Hidden wartime treasure set to fetch £80,000 at auction

A glass jar containing eighty US Double Eagle gold coins found buried in the garden of a London residential care home, nicknamed the “Hackney Hoard”, is expected to fetch around £80,000 when they go to auction next week. After being reported to the British Museum by their finder Terence Castle, it was later ruled that an attempt should be made to reunite them with their rightful owner.

It was discovered that they originally belonged to Martin Sulzbacher, a German Jewish banker, who had fled to Britain from Nazi persecution and were buried for safekeeping by his brother after the start of the blitz. Tragically, his brother and four other members of his family were killed by a bomb not long after.

Despite searches by Martin Sulzbacher, the location of the coins remained a mystery until discovered over seventy years later by Terence Castle. Max Sulzbacher, 81, the son of Martin and living in Jerusalem, was found to be the rightful inheritor of the $20 gold coins dating from 1850 to 1913. He decided that seventy-seven of them should be put up for auction, with the sum being split between himself and his three siblings, with a reward going to Terence Castle and the person responsible for tracking him down.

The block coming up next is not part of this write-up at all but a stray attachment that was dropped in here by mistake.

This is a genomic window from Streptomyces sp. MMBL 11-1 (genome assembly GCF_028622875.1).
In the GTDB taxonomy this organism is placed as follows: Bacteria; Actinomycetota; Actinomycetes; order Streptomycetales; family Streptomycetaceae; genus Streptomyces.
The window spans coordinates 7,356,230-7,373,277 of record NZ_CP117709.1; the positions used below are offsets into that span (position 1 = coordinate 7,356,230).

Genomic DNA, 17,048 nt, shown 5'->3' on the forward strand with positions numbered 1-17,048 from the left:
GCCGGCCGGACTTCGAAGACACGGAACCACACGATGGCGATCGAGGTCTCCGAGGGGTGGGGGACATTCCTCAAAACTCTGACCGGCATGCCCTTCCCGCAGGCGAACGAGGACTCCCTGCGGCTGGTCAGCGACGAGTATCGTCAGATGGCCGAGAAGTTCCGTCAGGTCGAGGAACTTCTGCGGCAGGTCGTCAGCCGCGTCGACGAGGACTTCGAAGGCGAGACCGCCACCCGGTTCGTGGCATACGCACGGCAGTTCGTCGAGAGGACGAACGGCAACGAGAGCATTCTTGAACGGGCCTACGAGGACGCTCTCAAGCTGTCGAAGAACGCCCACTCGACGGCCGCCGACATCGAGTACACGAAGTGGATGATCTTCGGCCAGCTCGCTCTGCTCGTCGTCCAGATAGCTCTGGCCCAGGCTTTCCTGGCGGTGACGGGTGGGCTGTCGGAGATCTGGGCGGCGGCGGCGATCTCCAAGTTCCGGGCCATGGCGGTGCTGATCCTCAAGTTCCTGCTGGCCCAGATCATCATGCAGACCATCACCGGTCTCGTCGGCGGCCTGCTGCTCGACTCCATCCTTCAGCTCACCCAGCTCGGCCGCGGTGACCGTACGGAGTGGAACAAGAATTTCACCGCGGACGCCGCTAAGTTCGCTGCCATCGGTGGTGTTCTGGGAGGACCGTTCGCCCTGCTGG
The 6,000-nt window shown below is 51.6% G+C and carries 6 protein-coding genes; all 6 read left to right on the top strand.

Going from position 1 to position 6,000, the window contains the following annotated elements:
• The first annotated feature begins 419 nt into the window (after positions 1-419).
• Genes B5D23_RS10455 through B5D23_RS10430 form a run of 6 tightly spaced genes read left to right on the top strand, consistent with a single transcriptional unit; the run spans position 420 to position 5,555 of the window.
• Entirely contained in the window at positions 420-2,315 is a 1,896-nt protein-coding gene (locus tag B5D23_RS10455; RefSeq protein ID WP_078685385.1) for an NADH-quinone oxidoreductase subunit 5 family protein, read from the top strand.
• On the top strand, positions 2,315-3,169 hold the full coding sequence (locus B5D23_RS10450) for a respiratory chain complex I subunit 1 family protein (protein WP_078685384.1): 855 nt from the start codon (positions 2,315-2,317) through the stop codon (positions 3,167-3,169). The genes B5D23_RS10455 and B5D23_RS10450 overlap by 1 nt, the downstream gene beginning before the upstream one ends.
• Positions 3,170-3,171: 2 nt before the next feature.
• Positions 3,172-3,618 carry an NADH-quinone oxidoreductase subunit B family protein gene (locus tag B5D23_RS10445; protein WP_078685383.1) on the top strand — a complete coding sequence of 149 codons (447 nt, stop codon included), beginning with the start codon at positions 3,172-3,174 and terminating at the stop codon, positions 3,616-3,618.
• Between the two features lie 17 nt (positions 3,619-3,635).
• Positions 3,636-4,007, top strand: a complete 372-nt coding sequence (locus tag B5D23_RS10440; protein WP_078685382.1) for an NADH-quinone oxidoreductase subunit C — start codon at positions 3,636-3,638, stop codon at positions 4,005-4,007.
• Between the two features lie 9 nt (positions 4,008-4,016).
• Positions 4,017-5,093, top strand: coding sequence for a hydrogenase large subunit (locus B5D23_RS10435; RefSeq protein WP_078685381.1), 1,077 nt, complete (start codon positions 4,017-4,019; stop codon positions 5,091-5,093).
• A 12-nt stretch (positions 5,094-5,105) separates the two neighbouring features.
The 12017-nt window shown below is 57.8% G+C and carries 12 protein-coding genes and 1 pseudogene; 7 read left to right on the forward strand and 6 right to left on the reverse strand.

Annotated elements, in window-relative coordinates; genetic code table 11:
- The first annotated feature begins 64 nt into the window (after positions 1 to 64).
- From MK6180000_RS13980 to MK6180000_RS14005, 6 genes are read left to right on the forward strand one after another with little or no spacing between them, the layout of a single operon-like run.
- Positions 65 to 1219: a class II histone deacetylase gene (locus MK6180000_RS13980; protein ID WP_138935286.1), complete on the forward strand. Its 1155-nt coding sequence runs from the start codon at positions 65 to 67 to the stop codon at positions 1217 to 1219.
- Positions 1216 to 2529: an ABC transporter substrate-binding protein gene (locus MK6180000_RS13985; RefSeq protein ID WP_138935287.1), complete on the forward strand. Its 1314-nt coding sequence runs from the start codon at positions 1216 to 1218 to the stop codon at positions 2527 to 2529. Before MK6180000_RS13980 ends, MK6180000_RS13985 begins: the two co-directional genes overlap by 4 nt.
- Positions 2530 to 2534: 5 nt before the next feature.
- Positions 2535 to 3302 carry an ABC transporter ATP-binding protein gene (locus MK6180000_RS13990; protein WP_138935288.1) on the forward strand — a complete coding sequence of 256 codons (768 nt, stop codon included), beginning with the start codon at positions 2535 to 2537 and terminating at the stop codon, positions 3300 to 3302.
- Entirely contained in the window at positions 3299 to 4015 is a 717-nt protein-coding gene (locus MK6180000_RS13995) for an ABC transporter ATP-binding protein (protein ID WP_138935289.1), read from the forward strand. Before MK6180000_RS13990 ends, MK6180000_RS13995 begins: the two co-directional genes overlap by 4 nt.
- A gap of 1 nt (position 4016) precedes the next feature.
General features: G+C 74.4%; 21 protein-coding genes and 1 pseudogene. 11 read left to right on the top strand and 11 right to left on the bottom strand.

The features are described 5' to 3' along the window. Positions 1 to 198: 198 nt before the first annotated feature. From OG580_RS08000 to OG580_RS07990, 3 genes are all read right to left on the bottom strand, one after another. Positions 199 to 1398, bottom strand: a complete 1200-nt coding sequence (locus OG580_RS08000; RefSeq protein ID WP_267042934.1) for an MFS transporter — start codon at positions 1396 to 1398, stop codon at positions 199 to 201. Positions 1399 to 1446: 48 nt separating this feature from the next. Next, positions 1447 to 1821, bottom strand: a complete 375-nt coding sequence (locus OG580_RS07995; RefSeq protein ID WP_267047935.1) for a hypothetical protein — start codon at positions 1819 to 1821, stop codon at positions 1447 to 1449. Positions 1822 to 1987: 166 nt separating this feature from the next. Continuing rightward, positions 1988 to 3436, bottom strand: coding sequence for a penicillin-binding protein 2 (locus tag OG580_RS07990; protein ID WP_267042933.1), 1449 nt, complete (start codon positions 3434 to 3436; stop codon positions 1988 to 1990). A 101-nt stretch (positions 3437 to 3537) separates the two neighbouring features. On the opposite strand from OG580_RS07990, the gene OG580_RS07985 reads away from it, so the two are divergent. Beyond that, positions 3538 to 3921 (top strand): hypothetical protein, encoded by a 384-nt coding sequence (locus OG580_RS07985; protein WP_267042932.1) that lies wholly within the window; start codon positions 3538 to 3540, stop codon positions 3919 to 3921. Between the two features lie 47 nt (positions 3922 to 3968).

During such a time of uncertainty as existed when the coins were originally buried, the enduring value of gold coinage was clearly seen as a source of security, much as they have been for hundreds of years and certainly as they still are today.


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